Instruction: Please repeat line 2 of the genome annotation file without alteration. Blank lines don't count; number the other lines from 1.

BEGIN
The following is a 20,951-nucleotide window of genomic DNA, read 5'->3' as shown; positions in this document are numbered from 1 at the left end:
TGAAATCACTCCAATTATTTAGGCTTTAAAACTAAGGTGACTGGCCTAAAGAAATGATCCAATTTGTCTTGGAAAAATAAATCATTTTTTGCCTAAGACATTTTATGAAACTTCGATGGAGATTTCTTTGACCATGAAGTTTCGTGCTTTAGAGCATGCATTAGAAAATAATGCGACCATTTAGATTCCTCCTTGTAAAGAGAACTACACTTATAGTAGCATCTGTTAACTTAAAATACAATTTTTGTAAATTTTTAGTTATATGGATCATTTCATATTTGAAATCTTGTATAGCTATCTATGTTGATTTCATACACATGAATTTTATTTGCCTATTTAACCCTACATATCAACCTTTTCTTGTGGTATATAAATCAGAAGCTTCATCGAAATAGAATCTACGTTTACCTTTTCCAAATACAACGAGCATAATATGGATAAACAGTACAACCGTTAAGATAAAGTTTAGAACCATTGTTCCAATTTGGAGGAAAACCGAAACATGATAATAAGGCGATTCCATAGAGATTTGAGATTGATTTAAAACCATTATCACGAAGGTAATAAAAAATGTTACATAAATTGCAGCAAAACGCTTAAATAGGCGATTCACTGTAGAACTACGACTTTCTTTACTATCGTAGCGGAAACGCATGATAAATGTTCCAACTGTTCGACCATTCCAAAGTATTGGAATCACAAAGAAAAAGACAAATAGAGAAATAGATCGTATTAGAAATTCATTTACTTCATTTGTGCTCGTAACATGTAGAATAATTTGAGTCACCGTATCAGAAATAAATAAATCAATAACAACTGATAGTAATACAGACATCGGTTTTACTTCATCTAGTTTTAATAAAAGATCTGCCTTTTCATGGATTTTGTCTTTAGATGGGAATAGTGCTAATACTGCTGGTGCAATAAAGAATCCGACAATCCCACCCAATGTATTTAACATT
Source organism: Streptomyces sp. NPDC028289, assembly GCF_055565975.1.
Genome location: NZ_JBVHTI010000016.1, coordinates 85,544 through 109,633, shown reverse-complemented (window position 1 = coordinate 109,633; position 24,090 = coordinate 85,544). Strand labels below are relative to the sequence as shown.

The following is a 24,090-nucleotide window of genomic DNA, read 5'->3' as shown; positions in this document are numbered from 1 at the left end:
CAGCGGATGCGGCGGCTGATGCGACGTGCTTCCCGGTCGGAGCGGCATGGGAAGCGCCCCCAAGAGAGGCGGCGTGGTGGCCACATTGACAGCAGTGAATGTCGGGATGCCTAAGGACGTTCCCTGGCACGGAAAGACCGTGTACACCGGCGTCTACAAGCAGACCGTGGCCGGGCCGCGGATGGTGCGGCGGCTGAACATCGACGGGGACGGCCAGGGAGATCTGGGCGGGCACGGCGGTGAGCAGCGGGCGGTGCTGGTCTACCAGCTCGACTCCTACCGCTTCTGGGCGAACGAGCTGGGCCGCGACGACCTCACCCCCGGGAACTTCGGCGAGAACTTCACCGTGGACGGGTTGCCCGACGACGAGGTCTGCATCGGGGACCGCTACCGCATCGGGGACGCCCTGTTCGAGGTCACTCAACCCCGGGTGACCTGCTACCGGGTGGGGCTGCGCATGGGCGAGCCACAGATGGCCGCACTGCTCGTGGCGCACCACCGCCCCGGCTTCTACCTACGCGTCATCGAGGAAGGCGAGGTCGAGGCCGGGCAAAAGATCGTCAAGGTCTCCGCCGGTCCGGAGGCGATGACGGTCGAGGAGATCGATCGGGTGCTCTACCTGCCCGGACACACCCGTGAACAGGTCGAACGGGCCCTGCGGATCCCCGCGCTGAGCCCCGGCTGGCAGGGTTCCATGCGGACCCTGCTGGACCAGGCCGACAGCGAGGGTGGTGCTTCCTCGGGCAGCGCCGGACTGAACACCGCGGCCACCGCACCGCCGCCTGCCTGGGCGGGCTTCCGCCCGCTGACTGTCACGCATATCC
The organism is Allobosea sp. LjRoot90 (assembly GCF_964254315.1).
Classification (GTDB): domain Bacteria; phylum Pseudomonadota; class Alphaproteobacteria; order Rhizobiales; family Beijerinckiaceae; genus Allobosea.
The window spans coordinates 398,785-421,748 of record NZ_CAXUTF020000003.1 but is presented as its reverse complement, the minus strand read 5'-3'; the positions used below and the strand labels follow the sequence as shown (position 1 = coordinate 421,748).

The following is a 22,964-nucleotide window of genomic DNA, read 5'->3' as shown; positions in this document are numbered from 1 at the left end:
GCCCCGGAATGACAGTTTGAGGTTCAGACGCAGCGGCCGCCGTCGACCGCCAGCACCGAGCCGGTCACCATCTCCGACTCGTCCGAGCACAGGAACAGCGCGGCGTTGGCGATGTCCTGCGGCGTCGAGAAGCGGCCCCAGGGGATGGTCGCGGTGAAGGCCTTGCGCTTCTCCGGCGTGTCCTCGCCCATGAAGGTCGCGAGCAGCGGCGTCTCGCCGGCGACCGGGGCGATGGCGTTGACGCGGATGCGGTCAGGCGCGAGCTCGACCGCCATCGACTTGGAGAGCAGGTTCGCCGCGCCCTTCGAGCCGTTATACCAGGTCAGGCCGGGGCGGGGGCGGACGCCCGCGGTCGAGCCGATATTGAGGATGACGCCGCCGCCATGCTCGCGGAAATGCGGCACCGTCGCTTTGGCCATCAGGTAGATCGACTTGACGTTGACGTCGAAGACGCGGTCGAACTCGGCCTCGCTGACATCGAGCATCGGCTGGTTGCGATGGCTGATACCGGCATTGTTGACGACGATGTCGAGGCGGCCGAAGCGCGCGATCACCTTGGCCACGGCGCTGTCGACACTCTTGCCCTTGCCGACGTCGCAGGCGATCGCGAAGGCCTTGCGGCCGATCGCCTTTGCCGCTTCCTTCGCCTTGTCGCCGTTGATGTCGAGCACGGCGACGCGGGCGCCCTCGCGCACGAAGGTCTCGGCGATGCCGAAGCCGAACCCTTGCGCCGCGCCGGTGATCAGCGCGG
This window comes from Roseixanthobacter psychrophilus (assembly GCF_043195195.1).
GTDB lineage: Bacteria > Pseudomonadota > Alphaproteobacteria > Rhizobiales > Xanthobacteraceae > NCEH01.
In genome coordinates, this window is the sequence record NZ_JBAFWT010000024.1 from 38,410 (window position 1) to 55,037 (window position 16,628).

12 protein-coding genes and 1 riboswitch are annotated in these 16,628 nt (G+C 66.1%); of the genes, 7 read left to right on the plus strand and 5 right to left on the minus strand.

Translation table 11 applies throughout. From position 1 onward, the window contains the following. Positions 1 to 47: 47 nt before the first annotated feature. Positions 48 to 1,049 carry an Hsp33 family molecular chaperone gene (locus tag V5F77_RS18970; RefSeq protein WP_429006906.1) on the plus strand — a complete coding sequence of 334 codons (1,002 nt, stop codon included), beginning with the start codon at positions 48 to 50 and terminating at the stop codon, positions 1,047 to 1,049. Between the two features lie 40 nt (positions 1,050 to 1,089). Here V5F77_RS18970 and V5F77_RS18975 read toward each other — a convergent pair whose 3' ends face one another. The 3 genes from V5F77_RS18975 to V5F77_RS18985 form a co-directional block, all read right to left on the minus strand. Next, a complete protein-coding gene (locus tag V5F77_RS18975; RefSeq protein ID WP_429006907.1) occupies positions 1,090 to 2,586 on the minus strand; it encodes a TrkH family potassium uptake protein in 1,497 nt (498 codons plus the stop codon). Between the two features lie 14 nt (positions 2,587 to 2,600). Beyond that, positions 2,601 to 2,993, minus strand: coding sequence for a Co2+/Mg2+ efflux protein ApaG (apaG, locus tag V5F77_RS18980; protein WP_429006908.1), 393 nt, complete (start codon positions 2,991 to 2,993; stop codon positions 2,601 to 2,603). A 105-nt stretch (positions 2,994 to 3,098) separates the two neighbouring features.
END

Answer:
TGAAATCACTCCAATTATTTAGGCTTTAAAACTAAGGTGACTGGCCTAAAGAAATGATCCAATTTGTCTTGGAAAAATAAATCATTTTTTGCCTAAGACATTTTATGAAACTTCGATGGAGATTTCTTTGACCATGAAGTTTCGTGCTTTAGAGCATGCATTAGAAAATAATGCGACCATTTAGATTCCTCCTTGTAAAGAGAACTACACTTATAGTAGCATCTGTTAACTTAAAATACAATTTTTGTAAATTTTTAGTTATATGGATCATTTCATATTTGAAATCTTGTATAGCTATCTATGTTGATTTCATACACATGAATTTTATTTGCCTATTTAACCCTACATATCAACCTTTTCTTGTGGTATATAAATCAGAAGCTTCATCGAAATAGAATCTACGTTTACCTTTTCCAAATACAACGAGCATAATATGGATAAACAGTACAACCGTTAAGATAAAGTTTAGAACCATTGTTCCAATTTGGAGGAAAACCGAAACATGATAATAAGGCGATTCCATAGAGATTTGAGATTGATTTAAAACCATTATCACGAAGGTAATAAAAAATGTTACATAAATTGCAGCAAAACGCTTAAATAGGCGATTCACTGTAGAACTACGACTTTCTTTACTATCGTAGCGGAAACGCATGATAAATGTTCCAACTGTTCGACCATTCCAAAGTATTGGAATCACAAAGAAAAAGACAAATAGAGAAATAGATCGTATTAGAAATTCATTTACTTCATTTGTGCTCGTAACATGTAGAATAATTTGAGTCACCGTATCAGAAATAAATAAATCAATAACAACTGATAGTAATACAGACATCGGTTTTACTTCATCTAGTTTTAATAAAAGATCTGCCTTTTCATGGATTTTGTCTTTAGATGGGAATAGTGCTAATACTGCTGGTGCAATAAAGAATCCGACAATCCCACCCAATGTATTTAACATT